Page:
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Rusty Webb

CHARLESTON, W.Va. — The lawyer representing the town of Richwood in their suit against a number of drug wholesalers believes this is just the beginning of legal action by West Virginia municipalities.

“We intend to sue every bad actor–either pharmacist or physician,” Charleston-based attorney Rusty Webb said. “And when I say that, I don’t mean I’m going to sue Rite Aid or CVS. I’m going to sue a local pharmacy that has been put out of business or a doctor who has lost their license.”

In addition to representing Richwood, Webb has already agreed to represent two municipalities Huntington and Logan.

(Correction: This article original stated Rusty Webb represented Webster County. The Chafin Law Firm will be representing Webster County in their suit)

“They have significant costs associated with the drug addiction problem,” Webb said. “That being, the enforcement, prosecution, and treatment and first responders that the County Commissions had to pay out of their budget.”

Other similar suits have already been filed in Mingo and McDowell County, both considered High-Intensity Drug Trafficking Areas (HIDTA). On January 11, MetroNews reported that the Mercer County Commission was also considering a suit. Rusty Webb said he is fielding calls from County Commission’s and municipalities on a daily basis–and will likely meet with the Harrison County Commission sometime in the near future.

“There will ultimately be a very large team of lawyers who will join together for a common cause,” he said. “We will all be one big law firm.”

Of his four current clients, Webb said only the City of Huntington has officially filed in Cabell County Circuit Court. He expects his chief argument to be the same though: drug wholesalers flooding West Virginia with prescription pain killers directly led to the modern opioid crisis.

“The White House issued a report in 2016 that basically says that,” he said. “It says that there is a direct correlation between the opioid addiction and the emerging heroin addiction.”

Webster County, in particular, has struggled with the increased financial costs associated with law enforcement. Mixed with a downturn in coal severance taxes and other revenues, Webster County only has enough money to pay for the Constitutionally-guaranteed services required.

“Little Webster County, with a relatively small population, has millions of dollars in regional jail fees that they are simply having trouble paying,” Webb said.

“By and large, it appears as though that the only reason there is a spike in crime in West Virginia is a result of drug addiction,” he said.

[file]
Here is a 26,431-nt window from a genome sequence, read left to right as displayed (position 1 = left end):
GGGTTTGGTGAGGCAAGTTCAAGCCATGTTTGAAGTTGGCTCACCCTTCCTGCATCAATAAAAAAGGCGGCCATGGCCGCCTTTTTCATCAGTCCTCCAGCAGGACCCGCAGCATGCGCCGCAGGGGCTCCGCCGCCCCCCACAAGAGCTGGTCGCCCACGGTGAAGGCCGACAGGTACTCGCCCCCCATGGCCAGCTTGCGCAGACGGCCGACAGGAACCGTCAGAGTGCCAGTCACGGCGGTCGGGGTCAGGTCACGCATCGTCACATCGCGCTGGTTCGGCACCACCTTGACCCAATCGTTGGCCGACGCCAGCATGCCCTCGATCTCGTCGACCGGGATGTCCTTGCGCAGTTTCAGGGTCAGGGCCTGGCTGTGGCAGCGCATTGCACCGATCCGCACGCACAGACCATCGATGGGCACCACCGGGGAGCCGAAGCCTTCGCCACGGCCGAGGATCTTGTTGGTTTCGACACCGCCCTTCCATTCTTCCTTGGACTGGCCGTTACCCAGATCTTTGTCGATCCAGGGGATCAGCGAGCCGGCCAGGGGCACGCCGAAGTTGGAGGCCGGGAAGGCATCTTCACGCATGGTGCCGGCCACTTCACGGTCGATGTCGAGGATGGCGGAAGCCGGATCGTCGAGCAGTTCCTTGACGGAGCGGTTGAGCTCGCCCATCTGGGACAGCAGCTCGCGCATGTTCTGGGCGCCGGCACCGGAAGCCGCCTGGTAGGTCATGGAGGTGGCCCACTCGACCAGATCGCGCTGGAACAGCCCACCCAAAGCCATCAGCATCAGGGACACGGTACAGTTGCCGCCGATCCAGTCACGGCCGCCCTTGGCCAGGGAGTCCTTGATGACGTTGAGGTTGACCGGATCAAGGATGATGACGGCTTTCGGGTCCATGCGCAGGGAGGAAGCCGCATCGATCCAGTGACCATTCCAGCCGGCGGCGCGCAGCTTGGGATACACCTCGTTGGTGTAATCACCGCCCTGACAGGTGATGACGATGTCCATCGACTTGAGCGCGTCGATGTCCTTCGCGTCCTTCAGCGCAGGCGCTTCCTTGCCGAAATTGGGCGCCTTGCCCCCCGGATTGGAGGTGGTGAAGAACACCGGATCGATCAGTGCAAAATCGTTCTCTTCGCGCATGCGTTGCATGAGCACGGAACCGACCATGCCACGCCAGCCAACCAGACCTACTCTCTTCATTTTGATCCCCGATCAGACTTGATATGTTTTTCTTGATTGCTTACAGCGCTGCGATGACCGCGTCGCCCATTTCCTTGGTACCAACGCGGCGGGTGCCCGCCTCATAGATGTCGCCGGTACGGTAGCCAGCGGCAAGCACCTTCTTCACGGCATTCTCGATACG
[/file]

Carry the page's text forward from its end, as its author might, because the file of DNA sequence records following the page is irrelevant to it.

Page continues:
While Webster County is an extreme case, Webb said there are similar stories around the state.

“They are just incarcerating people left and right for, primarily, stealing or breaking into pharmacies or trying to raise the money to feed their drug addictions,” he said.

“Now, that could be meth, that could be heroin, that could be painkillers. But, I don’t think anybody is going to challenge that that is clearly the reason for the spike in regional jail costs.”

While Webb concedes that Richwood is more on the periphery than some of his other clients, he said Richwood’s proximity to Webster County and it’s county seat, Webster Springs, lead him to believe the town has a strong case.

“And, you know, Nicholas [County] is right beside of Webster [County],” he said. “Richwood is the next town over from Webster. It’s not unrealistic to believe that all the distributions that were going on in Webster permeated over into Richwood and Nicholas County.”

Webb said his sights are primarily set on three wholesalers: Amerisource, Cardinal Health, and McKesson Corporation.

“What I think will ultimately happen is, I think it will end up in front of what’s called the Mass Tort Panel that the Supreme Court has created just for this reason,” Webb said.

The Mass Tort Panel is comprised of a five-judge panel for adjudication and a three-judge panel for settlement.

“I believe that, ultimately, it will be consolidated into one large lawsuit when it gets to the Mass Tort Panel,” Webb said.

The state’s case, which resulted in a $47 million dollar settlement late last year, laid much of the ground work for Webb and his colleagues.

“A lot of the information is sealed in the file in Boone County,” he said. “The Judge sealed it and made it only available to the lawyers. My guess is we are going to ask for that same information.”

Webb estimated that up to 55 counties and/or municipalities could file individual suits when all is said and done.

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